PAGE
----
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### Section 5: Overview of the Decoding Process {#h-05-00}
A VP8 decoder needs to maintain four YUV frame buffers whose
resolutions are at least equal to that of the encoded image. These
buffers hold the current frame being reconstructed, the immediately
previous reconstructed frame, the most recent golden frame, and the
most recent altref frame.
Most implementations will wish to "pad" these buffers with
"invisible" pixels that extend a moderate number of pixels beyond all
four edges of the visible image. This simplifies interframe
prediction by allowing all (or most) prediction blocks -- which are
_not_ guaranteed to lie within the visible area of a prior frame -- to
address usable image data.
Regardless of the amount of padding chosen, the invisible rows above
(or below) the image are filled with copies of the top (or bottom)
row of the image; the invisible columns to the left (or right) of the
image are filled with copies of the leftmost (or rightmost) visible
row; and the four invisible corners are filled with copies of the
corresponding visible corner pixels. The use of these prediction
buffers (and suggested sizes for the _halo_) will be elaborated on in
the discussion of motion vectors, interframe prediction, and sub-
pixel interpolation later in this document.
As will be seen in the description of the frame header, the image
dimensions are specified (and can change) with every key frame.
These buffers (and any other data structures whose size depends on
the size of the image) should be allocated (or re-allocated)
immediately after the dimensions are decoded.
Leaving most of the details for later elaboration, the following is
an outline of the decoding process.
First, the frame header (the beginning of the first data partition)
is decoded. Altering or augmenting the maintained state of the
decoder, this provides the context in which the per-macroblock data
can be interpreted.
The macroblock data occurs (and must be processed) in raster-scan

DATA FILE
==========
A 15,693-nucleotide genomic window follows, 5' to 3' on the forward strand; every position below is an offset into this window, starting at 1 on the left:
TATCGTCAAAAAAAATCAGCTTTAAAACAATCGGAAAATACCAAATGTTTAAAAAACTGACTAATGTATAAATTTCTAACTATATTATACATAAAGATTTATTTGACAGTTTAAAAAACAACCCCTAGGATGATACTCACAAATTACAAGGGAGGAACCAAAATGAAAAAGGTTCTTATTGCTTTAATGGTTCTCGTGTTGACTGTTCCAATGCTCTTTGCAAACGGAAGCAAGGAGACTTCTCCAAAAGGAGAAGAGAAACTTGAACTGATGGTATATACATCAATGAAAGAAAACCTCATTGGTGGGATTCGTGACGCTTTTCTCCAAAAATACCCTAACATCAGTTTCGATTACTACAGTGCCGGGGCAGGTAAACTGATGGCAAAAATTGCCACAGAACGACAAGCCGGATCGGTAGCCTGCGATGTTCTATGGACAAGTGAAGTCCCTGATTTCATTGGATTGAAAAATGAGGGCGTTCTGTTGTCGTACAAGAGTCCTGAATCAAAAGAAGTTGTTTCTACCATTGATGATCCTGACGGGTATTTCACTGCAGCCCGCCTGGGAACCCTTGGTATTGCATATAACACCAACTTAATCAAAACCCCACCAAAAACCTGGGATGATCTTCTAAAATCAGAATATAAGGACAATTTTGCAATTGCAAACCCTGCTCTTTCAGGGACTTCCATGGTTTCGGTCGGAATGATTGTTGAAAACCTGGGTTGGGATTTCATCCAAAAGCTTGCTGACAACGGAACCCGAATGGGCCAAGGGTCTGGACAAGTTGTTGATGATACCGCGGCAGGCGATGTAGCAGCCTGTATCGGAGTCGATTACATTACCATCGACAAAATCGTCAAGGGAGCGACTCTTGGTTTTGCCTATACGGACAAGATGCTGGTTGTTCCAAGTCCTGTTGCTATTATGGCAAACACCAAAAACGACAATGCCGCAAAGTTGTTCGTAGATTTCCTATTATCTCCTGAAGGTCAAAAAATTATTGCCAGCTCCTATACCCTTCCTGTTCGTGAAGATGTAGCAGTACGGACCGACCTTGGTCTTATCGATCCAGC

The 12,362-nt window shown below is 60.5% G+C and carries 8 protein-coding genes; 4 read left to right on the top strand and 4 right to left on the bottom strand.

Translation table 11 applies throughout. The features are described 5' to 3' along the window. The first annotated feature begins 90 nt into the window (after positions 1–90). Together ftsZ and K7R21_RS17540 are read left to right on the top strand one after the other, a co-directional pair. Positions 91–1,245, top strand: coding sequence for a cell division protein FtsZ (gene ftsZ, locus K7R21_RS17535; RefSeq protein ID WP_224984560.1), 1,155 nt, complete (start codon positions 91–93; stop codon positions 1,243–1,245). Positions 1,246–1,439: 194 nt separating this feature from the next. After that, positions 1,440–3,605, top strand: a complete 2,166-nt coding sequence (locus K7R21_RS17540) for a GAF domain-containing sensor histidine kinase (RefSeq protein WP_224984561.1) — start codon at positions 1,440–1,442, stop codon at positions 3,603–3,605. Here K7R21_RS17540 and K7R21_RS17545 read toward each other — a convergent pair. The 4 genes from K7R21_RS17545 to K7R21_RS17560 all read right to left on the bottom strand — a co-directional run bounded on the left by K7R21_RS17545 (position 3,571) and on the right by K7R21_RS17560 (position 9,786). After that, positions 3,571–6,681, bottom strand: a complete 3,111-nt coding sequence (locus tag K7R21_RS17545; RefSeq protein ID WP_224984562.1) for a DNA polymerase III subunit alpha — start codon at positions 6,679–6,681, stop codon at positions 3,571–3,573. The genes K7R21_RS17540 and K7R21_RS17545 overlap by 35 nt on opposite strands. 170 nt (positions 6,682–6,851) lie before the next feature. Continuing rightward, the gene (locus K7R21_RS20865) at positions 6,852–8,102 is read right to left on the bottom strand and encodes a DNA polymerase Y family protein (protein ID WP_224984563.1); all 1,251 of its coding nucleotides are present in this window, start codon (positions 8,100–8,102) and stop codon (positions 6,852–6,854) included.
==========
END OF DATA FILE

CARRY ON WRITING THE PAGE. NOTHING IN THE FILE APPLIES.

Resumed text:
order. This data comes in two or more parts. The first (_prediction_
or _mode_) part comes in the remainder of the first data partition.
The other parts comprise the data partition(s) for the DCT/WHT
coefficients of the residue signal. For each macroblock, the
prediction data must be processed before the residue.
Each macroblock is predicted using one (and only one) of four
possible frames. All macroblocks in a key frame, and all _intra-coded_
macroblocks in an interframe, are predicted using the already-decoded
macroblocks in the current frame. Macroblocks in an interframe may
also be predicted using the previous frame, the golden frame, or the
altref frame. Such macroblocks are said to be _inter-coded_.
The purpose of prediction is to use already-constructed image data to
approximate the portion of the original image being reconstructed.
The effect of any of the prediction modes is then to write a
macroblock-sized prediction buffer containing this approximation.
Regardless of the prediction method, the residue DCT signal is
decoded, dequantized, reverse-transformed, and added to the
prediction buffer to produce the (almost final) reconstruction value
of the macroblock, which is stored in the correct position of the
current frame buffer.
The residue signal consists of 24 (sixteen Y, four U, and four V) 4x4
quantized and losslessly compressed DCT transforms approximating the
difference between the original macroblock in the uncompressed source
and the prediction buffer. For most prediction modes, the 0th
coefficients of the sixteen Y subblocks are expressed via a 25th WHT
of the second-order virtual Y2 subblock discussed above.
_Intra-prediction_ exploits the spatial coherence of frames. The 16x16
luma (Y) and 8x8 chroma (UV) components are predicted independently
of each other using one of four simple means of pixel propagation,
starting from the already-reconstructed (16-pixel-long luma, 8-pixel-
long chroma) row above, and column to the left of, the current
macroblock. The four methods are:
1. Copying the row from above throughout the prediction buffer.
2. Copying the column from the left throughout the prediction
3. Copying the average value of the row and column throughout the
prediction buffer.
4. Extrapolation from the row and column using the (fixed) second
difference (horizontal and vertical) from the upper left corner.
Additionally, the sixteen Y subblocks may be predicted independently
of each other using one of ten different _modes_, four of which are 4x4
analogs of those described above, augmented with six "diagonal"
prediction methods. There are two types of predictions, one intra
and one prediction (among all the modes), for which the residue
signal does not use the Y2 block to encode the DC portion of the
sixteen 4x4 Y subblock DCTs. This "independent Y subblock" mode has
no effect on the 8x8 chroma prediction.
_Inter-prediction_ exploits the temporal coherence between nearby
frames. Except for the choice of the prediction frame itself, there